With many retail and department stores closed, new clothing options are limited. There’s online shopping, but waiting five to seven business days for shipping can get old (not to mention the ridiculous pricing). If you're struggling with your current wardrobe, consider transforming your closet with a common household ingredient: bleach.
Nobody loves wearing black more than me, but being stuck at home makes me want to dress brighter. According to a 2014 study on the effects of color on the mood of college students, color is one of the most effective factors in a space to influence the way individuals express emotions.
To switch things up and potentially brighten my mood, I transformed some of my comfy black clothes, and documented each step along the way.
When bleach dyeing, it’s important to make sure your clothing is primarily made of cotton. Bleach doesn’t react well with polyester and rayon blends, but it will significantly lighten them. My t-shirt was 100% cotton and my sweatsuit was 60% cotton and 40% polyester.
The first (and arguably most important) step is to wash your clothing in the washing machine without any fabric softener. This removes all of the residual dyes and chemicals ingrained in the weave, and will help the bleach react with the fiber. After washing, take your wet clothing and tie it up using rubber bands. I opted for the spider technique for my sweatsuit and a sunburst technique for my t-shirt.
Now, it’s time for the bleach. I made a bleach bath (one part bleach, one part water), and completely immersed my items. If you don’t have access to enough bleach to cover your clothing, then you can use a spray bottle filled with bleach solution and spray it on. The bath results in a primarily light fabric color, and using the spray bottle makes a splatter pattern and leaves the original color intact.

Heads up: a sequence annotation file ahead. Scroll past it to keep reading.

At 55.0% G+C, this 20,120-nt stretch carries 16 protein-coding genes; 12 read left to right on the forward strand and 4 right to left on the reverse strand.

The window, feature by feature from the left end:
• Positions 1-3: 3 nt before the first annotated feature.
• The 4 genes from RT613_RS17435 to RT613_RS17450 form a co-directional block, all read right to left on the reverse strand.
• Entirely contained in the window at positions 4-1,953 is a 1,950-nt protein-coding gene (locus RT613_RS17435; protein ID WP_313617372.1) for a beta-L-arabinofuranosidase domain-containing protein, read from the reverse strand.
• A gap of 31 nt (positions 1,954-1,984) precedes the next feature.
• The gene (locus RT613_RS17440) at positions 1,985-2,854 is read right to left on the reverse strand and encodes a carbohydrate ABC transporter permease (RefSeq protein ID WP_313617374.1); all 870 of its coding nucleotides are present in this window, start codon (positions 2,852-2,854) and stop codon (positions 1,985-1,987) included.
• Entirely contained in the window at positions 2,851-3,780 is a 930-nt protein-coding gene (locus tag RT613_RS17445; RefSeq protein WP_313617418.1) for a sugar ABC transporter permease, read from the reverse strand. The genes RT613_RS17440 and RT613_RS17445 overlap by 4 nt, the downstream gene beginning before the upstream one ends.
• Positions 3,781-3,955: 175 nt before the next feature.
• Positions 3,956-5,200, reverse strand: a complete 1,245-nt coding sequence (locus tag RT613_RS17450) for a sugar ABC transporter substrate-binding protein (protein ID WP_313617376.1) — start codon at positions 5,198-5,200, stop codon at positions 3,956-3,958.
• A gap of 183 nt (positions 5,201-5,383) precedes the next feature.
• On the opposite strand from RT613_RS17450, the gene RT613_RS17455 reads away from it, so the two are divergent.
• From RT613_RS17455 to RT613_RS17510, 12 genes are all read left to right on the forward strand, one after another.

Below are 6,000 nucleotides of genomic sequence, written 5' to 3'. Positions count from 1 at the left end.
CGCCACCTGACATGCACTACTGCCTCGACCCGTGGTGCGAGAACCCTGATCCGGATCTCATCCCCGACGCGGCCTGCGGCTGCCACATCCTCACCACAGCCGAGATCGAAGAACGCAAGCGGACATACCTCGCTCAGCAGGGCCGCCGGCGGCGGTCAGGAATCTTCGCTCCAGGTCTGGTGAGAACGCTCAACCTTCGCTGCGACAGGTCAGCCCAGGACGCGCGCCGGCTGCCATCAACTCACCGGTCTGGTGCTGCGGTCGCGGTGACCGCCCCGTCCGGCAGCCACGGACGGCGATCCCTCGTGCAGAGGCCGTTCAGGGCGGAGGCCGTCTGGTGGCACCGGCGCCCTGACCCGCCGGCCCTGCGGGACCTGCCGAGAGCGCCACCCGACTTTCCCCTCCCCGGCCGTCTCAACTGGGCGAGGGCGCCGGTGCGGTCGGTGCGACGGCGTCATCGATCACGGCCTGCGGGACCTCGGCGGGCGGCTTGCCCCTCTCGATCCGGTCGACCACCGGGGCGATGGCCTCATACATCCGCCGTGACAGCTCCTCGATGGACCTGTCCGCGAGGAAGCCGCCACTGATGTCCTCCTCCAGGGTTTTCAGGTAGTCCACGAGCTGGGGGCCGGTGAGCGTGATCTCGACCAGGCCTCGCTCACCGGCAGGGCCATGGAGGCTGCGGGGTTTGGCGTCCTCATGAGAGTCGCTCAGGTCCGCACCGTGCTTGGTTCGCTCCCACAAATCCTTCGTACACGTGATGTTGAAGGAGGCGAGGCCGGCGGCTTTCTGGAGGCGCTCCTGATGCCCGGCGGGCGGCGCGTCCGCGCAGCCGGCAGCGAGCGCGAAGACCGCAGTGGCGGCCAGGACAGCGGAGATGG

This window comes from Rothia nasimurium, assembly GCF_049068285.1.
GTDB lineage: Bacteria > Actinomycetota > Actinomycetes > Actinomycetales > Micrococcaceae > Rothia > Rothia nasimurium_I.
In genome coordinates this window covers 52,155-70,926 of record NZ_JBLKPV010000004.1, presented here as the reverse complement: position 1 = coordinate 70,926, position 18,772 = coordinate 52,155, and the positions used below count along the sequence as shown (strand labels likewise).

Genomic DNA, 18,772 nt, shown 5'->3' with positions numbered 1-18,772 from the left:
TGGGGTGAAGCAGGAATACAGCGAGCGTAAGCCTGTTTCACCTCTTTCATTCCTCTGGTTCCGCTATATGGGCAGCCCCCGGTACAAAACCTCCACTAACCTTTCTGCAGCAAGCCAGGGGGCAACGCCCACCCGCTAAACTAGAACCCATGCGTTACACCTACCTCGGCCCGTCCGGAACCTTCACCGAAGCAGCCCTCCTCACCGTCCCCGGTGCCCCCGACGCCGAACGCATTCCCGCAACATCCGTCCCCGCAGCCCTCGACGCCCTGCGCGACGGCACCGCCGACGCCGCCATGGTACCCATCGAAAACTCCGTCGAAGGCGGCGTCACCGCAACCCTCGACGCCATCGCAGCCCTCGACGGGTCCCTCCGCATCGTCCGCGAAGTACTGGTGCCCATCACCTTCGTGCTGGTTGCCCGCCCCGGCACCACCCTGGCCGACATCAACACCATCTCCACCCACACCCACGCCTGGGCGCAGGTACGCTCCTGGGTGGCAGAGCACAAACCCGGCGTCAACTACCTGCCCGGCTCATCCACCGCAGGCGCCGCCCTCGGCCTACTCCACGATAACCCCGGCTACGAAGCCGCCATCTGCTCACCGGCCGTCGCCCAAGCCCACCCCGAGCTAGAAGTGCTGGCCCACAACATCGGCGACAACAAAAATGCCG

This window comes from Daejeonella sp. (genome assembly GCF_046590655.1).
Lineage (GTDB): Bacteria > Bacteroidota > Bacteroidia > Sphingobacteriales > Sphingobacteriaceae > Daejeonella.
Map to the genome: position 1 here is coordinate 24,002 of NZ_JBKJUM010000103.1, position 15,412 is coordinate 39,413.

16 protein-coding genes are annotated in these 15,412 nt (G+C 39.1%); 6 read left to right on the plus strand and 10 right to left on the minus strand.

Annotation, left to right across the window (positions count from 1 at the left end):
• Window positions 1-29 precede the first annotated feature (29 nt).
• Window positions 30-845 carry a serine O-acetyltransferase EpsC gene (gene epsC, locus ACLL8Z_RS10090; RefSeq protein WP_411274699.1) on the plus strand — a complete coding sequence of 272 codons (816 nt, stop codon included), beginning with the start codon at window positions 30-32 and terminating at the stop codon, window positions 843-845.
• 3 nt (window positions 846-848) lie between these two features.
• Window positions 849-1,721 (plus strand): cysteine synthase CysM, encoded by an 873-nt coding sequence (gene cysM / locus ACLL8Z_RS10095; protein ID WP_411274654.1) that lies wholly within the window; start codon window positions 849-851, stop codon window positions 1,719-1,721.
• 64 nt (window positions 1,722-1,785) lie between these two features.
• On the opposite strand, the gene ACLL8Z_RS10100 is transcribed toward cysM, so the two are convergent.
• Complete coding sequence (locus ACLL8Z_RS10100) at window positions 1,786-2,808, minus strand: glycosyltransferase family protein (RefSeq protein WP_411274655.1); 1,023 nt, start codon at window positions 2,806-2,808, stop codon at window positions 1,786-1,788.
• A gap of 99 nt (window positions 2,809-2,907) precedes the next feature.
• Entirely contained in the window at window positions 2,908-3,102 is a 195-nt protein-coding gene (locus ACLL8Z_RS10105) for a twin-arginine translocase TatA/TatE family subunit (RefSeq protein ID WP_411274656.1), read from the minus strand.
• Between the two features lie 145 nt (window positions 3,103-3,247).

Whether you’re using a bleach bath or spray, it’s important to let your items sit with the bleach for a while. Usually the color will start to lighten after an hour, but I let mine soak overnight. Also, it’s important to flip the items halfway through to ensure the bleach is evenly applied.
Once your clothing reaches the color you want, use gloves to remove them from the bleach bath and move them to your sink. Rinse the tied-up garment, and carefully remove the rubber bands. Rinse again until you can’t smell the bleach on the fabric, and hang to dry or toss them in the dryer.
Because there are only a few materials needed, bleach dyeing is an easy way to hop on this summer’s hottest fashion trend. Make the most of this extra time at home by upcycling your wardrobe ASAP (no shipping necessary).
Samantha Travis is a University of Kansas senior majoring in journalism and minoring in visual arts with a focus on textiles. She spends her time sewing garments from repurposed materials and dyeing natural fabrics for quilting.